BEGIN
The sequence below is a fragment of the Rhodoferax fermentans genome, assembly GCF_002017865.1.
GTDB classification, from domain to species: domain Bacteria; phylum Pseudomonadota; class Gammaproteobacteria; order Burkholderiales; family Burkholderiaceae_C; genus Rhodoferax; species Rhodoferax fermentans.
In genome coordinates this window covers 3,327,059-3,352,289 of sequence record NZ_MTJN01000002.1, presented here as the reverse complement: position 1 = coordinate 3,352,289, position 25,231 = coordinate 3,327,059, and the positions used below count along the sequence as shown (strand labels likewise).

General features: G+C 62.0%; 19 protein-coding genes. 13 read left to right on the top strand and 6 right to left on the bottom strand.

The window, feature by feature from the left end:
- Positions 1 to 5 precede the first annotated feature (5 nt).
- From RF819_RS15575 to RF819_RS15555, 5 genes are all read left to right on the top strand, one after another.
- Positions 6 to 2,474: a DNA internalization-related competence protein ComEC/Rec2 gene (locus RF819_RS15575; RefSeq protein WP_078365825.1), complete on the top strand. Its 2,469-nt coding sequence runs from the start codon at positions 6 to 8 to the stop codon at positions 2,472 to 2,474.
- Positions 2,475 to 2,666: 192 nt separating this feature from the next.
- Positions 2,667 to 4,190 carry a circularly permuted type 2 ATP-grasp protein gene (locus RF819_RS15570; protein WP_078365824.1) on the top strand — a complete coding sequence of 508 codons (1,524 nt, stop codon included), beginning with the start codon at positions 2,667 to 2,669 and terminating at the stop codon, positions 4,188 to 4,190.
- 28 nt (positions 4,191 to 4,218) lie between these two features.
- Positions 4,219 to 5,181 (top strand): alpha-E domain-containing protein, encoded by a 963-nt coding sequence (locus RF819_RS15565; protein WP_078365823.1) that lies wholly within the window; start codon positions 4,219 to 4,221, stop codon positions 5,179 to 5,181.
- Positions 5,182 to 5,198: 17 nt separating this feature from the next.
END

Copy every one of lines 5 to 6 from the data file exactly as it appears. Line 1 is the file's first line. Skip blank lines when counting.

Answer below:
The window, feature by feature from the left end:
- Positions 1 to 5 precede the first annotated feature (5 nt).